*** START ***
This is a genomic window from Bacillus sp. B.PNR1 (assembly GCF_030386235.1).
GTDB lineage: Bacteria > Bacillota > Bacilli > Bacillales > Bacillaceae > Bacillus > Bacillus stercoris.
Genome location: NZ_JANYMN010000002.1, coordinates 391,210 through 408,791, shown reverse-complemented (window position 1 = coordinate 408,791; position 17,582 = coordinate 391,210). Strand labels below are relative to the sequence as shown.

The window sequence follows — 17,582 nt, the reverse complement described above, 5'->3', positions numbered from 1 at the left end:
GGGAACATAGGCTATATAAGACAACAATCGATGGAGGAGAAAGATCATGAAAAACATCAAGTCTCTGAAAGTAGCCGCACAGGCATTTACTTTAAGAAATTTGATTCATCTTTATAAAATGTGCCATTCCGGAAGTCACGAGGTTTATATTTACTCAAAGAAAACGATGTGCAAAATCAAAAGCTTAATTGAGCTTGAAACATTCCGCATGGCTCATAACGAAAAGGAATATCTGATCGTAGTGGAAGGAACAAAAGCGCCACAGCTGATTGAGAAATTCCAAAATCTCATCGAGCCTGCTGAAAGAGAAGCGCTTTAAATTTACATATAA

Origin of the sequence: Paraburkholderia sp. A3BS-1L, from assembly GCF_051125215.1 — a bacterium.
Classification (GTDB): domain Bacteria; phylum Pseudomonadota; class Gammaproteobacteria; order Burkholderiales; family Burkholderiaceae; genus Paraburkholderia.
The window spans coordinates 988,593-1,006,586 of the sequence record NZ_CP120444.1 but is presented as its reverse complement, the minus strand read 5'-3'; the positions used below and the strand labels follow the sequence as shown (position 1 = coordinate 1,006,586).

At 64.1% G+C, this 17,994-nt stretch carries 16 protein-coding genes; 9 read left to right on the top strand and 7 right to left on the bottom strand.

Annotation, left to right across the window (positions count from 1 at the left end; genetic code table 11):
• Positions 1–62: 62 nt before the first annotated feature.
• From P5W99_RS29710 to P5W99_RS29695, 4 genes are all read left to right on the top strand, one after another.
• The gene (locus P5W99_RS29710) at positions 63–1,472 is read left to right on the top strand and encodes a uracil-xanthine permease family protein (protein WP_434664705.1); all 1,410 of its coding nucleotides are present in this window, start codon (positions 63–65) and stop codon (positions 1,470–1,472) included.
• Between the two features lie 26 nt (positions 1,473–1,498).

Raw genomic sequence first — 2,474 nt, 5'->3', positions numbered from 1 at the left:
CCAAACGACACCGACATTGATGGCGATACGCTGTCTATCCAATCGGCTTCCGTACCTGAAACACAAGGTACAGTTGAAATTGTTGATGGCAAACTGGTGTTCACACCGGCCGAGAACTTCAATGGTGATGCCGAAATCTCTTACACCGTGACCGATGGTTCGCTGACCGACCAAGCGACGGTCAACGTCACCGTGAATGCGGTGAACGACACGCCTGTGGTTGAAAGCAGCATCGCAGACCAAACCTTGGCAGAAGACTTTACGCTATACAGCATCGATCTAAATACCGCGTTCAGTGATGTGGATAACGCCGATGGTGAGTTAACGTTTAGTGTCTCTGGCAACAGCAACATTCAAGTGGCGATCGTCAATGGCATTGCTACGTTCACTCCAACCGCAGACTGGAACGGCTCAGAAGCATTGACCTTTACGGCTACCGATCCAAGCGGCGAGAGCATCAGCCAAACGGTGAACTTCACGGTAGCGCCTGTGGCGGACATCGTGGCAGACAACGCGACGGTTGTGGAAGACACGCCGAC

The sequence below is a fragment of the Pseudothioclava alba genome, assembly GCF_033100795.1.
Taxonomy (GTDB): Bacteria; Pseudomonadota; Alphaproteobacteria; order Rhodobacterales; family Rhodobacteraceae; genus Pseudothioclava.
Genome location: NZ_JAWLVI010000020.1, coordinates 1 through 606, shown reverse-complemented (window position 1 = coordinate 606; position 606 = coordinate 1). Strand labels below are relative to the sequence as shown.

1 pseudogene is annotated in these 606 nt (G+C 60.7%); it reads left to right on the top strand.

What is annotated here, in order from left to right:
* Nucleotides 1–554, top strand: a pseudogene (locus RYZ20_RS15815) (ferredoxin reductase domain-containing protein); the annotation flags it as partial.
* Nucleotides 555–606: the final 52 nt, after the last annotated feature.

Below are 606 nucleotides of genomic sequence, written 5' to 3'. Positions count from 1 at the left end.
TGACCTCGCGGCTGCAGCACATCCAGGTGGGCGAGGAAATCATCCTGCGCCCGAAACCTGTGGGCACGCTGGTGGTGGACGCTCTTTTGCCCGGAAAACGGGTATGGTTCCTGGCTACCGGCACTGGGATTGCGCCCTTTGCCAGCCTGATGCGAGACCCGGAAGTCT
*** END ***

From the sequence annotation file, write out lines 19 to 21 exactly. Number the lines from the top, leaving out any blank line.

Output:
Genome location: NZ_JAWLVI010000020.1, coordinates 1 through 606, shown reverse-complemented (window position 1 = coordinate 606; position 606 = coordinate 1). Strand labels below are relative to the sequence as shown.

1 pseudogene is annotated in these 606 nt (G+C 60.7%); it reads left to right on the top strand.

What is annotated here, in order from left to right: